So for those of you in need of cheering up I recommend the following recipe. I owe the pizza dough recipe to Tessa Kiros and the rest to the food gods.

Home-made Calzone-Pizza

Pizza dough from Falling Cloudberries by Tessa Kiros.

  • 500g plain flour plus extra for dusting
  • 370ml warm water
  • 12g instant yeast
  • 1 tsp honey
  • 2 tsp salt
  • 2 tbsp olive oil
  • 1 tin of chopped tomatoes
  • 3 garlic cloves
  • 1 tsp dried rosemary
  • 1 onion

Toppings

  • 2 smoked bacon rashers, finely chopped
  • large handful baby spinach leaves, steamed and drained
  • 100g ricotta
  • 1 cup grated mozarella
  • 1/4 cup grated parmesan
  • 1 tin of anchovies in oil
  • 1/4 cup pitted and halved black olives (kalamata are best)
  • 1 birdseye chilli finely chopped
  • 1 tsp dried oregano

Combine the yeast, honey, water and 150g of the flour in a large bowl and whisk well. Leave to stand for 15-30 min until the yeast begins to activate. Add 1 tbsp olive oil and the salt and then the remaining flour. Mix using an electric mixer with a dough hook or by hand, adding more four if required, until the dough is smooth and elastic but not too dry. Place in a clean oiled bowl, cover with clingfilm and leave to rise for 1-1/2 hours until doubled in size.

While the dough is rising, chop the onion and garlic in a blender.  Heat the remaining oil in a saucepan and fry the onion mixture for 5-10 min until soft. Add the rosemary and then the tinned tomatoes and simmer for about 40 min until all the moisture is removed. You want to get from this…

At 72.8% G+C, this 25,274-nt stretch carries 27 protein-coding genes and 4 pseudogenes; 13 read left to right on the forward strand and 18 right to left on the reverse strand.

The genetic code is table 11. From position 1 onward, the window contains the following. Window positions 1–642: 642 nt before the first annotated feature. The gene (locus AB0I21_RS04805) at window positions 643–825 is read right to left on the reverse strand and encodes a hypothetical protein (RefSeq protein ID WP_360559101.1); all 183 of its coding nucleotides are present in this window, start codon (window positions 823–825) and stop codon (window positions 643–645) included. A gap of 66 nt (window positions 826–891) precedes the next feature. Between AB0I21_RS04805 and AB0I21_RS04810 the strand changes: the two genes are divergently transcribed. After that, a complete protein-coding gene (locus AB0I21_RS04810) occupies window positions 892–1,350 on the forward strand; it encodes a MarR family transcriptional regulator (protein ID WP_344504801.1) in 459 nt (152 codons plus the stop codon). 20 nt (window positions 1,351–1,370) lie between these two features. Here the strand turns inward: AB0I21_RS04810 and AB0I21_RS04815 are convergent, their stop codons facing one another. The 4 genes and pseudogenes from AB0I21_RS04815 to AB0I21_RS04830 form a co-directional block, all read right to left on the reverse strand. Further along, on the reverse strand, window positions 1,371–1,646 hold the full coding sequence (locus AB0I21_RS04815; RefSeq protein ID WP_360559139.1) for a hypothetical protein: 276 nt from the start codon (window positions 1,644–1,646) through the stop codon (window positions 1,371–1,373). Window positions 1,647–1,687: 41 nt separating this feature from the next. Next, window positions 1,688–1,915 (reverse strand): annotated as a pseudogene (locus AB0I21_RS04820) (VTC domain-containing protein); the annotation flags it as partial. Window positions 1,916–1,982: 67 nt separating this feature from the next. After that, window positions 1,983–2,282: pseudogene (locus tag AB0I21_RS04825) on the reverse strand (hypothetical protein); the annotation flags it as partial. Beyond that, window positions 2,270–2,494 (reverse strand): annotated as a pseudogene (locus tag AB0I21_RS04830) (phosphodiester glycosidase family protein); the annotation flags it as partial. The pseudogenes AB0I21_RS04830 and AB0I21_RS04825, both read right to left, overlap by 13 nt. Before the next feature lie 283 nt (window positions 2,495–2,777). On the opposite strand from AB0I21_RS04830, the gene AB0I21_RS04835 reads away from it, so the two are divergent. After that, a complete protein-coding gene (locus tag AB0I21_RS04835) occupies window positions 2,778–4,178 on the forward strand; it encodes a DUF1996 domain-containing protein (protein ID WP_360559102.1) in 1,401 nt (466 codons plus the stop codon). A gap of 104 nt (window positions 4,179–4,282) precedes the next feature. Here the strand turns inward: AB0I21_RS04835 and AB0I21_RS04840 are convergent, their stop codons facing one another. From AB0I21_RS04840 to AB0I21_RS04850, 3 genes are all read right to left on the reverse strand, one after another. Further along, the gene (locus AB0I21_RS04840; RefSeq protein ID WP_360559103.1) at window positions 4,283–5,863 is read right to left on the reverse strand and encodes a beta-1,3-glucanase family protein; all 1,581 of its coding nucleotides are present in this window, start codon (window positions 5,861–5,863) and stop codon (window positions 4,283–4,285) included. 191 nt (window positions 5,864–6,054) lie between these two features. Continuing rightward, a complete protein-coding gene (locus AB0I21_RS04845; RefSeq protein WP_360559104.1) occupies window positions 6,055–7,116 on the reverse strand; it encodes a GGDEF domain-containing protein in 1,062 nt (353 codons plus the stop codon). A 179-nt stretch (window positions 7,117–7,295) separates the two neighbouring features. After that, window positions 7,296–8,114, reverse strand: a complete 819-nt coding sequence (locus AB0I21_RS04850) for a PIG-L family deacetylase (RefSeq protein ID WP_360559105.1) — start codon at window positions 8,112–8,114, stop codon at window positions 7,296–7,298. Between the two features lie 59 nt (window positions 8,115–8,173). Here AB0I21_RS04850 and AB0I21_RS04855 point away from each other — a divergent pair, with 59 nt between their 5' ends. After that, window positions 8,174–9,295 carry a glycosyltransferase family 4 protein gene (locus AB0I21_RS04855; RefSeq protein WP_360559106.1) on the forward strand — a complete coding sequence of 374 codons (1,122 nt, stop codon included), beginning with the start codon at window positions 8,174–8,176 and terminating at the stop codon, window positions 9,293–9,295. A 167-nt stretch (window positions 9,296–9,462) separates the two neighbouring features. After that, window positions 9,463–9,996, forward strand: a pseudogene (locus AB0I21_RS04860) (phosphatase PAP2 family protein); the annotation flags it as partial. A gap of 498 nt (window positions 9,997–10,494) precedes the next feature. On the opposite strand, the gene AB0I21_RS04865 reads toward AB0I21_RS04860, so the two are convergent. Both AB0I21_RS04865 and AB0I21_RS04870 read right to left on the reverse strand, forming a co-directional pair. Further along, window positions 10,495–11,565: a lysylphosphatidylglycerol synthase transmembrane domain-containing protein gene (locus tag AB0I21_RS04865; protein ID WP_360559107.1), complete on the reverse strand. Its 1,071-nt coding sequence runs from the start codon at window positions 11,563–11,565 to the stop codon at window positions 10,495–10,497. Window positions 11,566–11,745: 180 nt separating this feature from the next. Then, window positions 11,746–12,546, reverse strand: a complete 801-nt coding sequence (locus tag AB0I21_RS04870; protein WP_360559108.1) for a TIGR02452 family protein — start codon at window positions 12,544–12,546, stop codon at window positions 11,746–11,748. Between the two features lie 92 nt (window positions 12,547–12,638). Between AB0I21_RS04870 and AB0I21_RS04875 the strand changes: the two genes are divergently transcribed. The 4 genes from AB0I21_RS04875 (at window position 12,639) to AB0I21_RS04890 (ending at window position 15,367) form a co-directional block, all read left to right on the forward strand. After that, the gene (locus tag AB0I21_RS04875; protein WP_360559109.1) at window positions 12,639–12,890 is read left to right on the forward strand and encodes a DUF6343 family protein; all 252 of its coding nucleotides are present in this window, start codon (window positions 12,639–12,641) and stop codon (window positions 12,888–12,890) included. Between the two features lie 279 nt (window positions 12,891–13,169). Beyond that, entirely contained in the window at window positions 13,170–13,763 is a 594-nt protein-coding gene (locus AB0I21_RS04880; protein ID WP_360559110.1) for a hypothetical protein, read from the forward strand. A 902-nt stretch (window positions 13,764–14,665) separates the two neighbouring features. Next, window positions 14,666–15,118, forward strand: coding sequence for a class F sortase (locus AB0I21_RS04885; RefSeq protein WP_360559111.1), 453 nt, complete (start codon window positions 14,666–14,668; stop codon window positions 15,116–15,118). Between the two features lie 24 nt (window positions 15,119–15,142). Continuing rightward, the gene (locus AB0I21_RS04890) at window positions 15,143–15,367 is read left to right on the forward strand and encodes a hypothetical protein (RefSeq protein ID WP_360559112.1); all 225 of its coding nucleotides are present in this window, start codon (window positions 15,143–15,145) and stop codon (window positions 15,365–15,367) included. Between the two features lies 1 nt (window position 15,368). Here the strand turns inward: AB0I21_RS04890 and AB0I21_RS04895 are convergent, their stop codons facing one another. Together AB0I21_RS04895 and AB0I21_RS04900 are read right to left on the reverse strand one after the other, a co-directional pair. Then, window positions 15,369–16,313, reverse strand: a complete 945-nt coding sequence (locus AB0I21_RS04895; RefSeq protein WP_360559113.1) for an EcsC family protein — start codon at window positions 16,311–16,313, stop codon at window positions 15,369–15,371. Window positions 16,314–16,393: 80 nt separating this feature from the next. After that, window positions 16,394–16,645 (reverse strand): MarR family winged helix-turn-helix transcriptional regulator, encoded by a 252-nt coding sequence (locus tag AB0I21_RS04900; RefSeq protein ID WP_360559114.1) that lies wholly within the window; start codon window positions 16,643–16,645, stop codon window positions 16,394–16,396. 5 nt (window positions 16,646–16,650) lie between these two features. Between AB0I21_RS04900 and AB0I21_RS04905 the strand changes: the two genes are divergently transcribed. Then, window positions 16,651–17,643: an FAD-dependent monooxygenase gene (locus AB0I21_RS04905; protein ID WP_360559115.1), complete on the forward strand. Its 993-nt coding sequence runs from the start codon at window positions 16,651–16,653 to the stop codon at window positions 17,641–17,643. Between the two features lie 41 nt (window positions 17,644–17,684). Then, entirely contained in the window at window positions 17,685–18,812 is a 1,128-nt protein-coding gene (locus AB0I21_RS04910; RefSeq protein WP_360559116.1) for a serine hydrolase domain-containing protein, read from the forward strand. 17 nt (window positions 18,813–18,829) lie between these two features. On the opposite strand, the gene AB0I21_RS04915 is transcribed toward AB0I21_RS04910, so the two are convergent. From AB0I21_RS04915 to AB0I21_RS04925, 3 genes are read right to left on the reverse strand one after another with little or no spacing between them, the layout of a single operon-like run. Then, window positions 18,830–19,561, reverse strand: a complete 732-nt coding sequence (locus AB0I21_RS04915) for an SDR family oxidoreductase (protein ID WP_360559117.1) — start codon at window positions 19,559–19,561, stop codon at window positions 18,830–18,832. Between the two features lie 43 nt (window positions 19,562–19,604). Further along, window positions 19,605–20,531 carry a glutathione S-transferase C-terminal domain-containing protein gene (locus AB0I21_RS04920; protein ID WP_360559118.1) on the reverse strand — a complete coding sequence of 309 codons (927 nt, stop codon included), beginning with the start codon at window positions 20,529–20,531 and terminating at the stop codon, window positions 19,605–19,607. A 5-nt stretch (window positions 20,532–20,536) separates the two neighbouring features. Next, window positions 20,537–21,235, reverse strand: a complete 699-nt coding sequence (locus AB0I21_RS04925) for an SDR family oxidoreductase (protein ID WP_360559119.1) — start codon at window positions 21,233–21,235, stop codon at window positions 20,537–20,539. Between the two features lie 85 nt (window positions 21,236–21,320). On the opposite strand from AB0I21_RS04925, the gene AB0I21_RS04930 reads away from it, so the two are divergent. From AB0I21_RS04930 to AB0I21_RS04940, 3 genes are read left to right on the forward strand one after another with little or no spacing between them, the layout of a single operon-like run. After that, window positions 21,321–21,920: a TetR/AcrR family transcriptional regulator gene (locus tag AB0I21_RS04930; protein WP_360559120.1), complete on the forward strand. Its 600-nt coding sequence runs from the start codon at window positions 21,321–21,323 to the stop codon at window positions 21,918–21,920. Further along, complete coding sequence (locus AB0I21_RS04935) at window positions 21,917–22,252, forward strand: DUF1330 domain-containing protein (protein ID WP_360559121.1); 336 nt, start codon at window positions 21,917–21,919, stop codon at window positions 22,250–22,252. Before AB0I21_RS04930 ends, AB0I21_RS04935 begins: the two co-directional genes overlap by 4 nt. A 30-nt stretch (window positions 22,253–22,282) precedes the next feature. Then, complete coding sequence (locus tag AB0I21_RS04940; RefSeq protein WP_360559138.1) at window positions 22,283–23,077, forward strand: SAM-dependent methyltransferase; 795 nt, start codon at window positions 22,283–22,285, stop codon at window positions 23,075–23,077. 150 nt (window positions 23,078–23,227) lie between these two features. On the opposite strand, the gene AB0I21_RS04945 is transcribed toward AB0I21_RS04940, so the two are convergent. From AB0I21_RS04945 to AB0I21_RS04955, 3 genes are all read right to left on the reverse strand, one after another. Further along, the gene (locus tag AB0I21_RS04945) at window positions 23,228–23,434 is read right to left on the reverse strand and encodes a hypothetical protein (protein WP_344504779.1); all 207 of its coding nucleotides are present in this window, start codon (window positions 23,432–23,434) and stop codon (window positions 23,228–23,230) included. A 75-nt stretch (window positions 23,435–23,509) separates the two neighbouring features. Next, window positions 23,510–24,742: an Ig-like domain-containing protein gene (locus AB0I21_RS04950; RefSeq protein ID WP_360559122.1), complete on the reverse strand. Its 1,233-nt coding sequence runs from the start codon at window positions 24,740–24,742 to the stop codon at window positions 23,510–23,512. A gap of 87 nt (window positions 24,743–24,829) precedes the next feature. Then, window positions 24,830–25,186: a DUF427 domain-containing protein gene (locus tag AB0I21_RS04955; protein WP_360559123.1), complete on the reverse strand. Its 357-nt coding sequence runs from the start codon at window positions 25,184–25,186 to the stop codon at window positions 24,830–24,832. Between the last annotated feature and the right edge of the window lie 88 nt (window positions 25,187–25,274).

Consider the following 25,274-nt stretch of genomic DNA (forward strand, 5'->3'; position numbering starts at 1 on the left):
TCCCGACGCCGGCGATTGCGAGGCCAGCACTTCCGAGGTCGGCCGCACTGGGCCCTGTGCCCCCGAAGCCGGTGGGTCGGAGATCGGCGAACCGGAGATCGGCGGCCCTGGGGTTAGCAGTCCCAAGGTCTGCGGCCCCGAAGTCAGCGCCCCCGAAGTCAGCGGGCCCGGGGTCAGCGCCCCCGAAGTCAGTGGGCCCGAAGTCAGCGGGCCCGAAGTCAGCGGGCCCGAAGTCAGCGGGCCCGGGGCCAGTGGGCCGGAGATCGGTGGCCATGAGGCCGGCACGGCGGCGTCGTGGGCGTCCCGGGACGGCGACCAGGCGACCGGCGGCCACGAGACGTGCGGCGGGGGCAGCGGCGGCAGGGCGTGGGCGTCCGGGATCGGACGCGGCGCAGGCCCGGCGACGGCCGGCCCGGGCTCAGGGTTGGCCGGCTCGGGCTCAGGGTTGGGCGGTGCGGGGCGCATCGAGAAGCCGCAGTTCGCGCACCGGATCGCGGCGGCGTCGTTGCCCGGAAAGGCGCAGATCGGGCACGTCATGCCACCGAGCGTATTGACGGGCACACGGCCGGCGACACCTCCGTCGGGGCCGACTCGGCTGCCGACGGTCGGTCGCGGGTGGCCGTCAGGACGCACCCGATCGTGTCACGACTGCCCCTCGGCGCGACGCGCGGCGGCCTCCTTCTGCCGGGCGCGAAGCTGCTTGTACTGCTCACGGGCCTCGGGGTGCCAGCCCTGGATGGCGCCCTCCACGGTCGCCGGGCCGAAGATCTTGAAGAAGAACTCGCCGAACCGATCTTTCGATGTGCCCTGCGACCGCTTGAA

To this…

Take the tomato slush off the heat and leave to cool. In another pan, fry the chopped bacon until very crispy and drain on kitchen towel. Make sure the spinach is completely drained by squashing it against a sieve with a metal spoon before roughly chopping. Drain the anchovies on kitchen towel as well. Prepare the other toppings while the dough is rising. When ready, preheat the oven to 245°C. Turn the dough out onto a floured surface and divide in two. Freeze one half for use another time and roll the other out on a baking sheet into a large rectangle, rolling it thinner on one side than the other. Place a few teaspoons of tomato followed by the spinach, bacon, half the ricotta and a sprinkle of mozzarella on the thinner half, leaving a 2-3 inch gap around the edge.